GenerateRandomDigitsOnHeap(count: 10) returns: 8617229409
PrintDigits(0x55a833cf26b0, 10) receives: 8617229409

I hope this helps answer your questions.

Good luck!

0 votes
answered Mar 27 by Rybbsjjb (150 points)
Yes int x[3] can be done if we know the length of the array beforehand, but imagine if the user decides the length, n, this will not be the best way ( as far as I know...)

Problems:

1. Array are usually contiguous memory locations hence a large size will be difficult to be made available if we have a large number of other variables too that need to be allocated memory

2. As said before the memory needs to be a single continuous chunk for static allocations

Allocating the array using dynamic memory allocation functions like malloc or calloc is better suited, so you do,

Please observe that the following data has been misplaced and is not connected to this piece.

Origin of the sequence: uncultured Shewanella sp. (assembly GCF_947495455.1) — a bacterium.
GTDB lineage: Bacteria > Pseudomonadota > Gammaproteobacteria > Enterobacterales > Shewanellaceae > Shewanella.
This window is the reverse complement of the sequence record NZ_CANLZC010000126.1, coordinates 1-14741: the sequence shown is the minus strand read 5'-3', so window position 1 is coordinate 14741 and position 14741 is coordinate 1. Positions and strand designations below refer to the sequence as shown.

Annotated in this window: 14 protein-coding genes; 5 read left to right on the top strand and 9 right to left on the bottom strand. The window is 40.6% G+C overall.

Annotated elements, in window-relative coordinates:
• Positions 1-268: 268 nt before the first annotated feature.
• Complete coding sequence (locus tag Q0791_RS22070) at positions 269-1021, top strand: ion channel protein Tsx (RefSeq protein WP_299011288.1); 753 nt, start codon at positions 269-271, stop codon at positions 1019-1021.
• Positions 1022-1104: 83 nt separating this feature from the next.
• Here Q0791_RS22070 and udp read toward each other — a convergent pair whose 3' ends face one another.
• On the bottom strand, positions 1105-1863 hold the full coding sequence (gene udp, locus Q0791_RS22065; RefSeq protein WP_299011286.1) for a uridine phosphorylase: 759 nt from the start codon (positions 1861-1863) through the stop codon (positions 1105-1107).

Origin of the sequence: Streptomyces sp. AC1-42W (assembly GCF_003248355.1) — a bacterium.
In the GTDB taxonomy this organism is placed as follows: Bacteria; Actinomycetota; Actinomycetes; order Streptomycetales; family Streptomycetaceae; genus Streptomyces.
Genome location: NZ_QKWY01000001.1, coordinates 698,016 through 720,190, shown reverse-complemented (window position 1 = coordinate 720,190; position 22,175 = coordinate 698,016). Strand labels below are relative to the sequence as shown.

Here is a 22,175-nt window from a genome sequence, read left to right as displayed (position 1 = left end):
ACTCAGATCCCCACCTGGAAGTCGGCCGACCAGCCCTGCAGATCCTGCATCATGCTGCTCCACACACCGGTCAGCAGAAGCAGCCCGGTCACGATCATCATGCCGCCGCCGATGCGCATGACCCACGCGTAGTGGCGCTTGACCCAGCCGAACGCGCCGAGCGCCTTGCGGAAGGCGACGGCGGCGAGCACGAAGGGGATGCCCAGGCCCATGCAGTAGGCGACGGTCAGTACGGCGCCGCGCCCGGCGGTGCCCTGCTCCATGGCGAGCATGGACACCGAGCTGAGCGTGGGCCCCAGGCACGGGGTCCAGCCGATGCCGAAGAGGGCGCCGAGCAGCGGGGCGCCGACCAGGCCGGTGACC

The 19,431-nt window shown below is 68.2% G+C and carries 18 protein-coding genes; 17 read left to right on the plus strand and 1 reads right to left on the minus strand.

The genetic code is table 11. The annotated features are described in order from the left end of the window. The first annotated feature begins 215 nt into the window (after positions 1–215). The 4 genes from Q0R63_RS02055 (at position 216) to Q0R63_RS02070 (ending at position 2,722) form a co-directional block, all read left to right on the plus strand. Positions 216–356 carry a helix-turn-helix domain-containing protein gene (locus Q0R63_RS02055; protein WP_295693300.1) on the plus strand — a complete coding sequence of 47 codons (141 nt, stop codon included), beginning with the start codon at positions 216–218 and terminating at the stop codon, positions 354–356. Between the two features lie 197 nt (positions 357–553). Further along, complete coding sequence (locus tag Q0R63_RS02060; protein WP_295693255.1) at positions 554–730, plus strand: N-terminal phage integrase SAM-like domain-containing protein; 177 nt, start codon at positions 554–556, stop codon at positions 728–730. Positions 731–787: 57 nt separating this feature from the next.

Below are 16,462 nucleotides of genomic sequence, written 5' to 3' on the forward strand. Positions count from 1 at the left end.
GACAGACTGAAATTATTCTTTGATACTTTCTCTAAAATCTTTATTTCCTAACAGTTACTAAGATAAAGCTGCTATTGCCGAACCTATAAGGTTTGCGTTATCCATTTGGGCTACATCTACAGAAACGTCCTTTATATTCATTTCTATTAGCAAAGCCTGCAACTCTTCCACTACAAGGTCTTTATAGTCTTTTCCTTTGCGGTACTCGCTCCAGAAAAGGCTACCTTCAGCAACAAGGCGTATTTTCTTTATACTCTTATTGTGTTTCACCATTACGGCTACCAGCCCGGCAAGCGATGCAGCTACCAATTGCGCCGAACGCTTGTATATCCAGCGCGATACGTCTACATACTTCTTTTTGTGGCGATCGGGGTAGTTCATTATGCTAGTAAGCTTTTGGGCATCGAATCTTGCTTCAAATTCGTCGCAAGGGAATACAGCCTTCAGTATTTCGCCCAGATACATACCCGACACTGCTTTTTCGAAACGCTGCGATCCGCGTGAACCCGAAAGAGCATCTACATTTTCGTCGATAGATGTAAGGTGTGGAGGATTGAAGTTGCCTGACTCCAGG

pointer x = (int *) malloc( 3* sizeof(int));

The stack and heap:

See the memory, say a box, is made of both stack and heap and they start at opposite ends of box, and grow towards each other. So the memory size is actually fixed.

The thing with heap is, it is portion of memory that can be used and manipulated by the developer completely, the memory taken from the heap must be returned manually( no garbage collection, in c atleast). This can be decided on values of variable during the runtime. Hence I believe it is dynamic. Also these variables only come to existence during runtime.

But in memory in stack is handled internally, you don't get to decide the persistence and other features. ( I think I read somewhere that variables that are declared are allocated memory during the late stages of compilation or something, not 100% sure)

Hope that helped, at least partially...